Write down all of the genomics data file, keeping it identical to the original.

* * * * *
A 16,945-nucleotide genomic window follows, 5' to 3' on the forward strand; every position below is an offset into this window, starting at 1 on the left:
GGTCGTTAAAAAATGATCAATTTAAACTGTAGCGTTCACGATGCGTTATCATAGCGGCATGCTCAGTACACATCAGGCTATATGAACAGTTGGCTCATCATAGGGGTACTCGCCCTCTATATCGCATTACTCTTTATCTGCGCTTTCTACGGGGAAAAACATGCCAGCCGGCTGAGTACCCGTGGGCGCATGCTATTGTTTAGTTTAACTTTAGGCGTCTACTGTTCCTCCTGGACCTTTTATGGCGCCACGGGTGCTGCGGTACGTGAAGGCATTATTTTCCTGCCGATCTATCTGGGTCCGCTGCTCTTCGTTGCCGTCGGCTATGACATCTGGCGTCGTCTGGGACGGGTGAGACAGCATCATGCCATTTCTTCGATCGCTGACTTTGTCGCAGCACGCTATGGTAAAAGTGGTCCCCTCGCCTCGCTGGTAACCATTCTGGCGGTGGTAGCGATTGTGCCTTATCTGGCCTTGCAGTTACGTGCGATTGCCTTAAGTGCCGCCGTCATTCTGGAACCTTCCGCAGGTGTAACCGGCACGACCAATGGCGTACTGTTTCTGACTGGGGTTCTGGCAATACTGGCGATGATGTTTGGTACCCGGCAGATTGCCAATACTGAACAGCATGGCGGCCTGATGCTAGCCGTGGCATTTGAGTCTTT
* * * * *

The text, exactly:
A 16,945-nucleotide genomic window follows, 5' to 3' on the forward strand; every position below is an offset into this window, starting at 1 on the left:
GGTCGTTAAAAAATGATCAATTTAAACTGTAGCGTTCACGATGCGTTATCATAGCGGCATGCTCAGTACACATCAGGCTATATGAACAGTTGGCTCATCATAGGGGTACTCGCCCTCTATATCGCATTACTCTTTATCTGCGCTTTCTACGGGGAAAAACATGCCAGCCGGCTGAGTACCCGTGGGCGCATGCTATTGTTTAGTTTAACTTTAGGCGTCTACTGTTCCTCCTGGACCTTTTATGGCGCCACGGGTGCTGCGGTACGTGAAGGCATTATTTTCCTGCCGATCTATCTGGGTCCGCTGCTCTTCGTTGCCGTCGGCTATGACATCTGGCGTCGTCTGGGACGGGTGAGACAGCATCATGCCATTTCTTCGATCGCTGACTTTGTCGCAGCACGCTATGGTAAAAGTGGTCCCCTCGCCTCGCTGGTAACCATTCTGGCGGTGGTAGCGATTGTGCCTTATCTGGCCTTGCAGTTACGTGCGATTGCCTTAAGTGCCGCCGTCATTCTGGAACCTTCCGCAGGTGTAACCGGCACGACCAATGGCGTACTGTTTCTGACTGGGGTTCTGGCAATACTGGCGATGATGTTTGGTACCCGGCAGATTGCCAATACTGAACAGCATGGCGGCCTGATGCTAGCCGTGGCATTTGAGTCTTT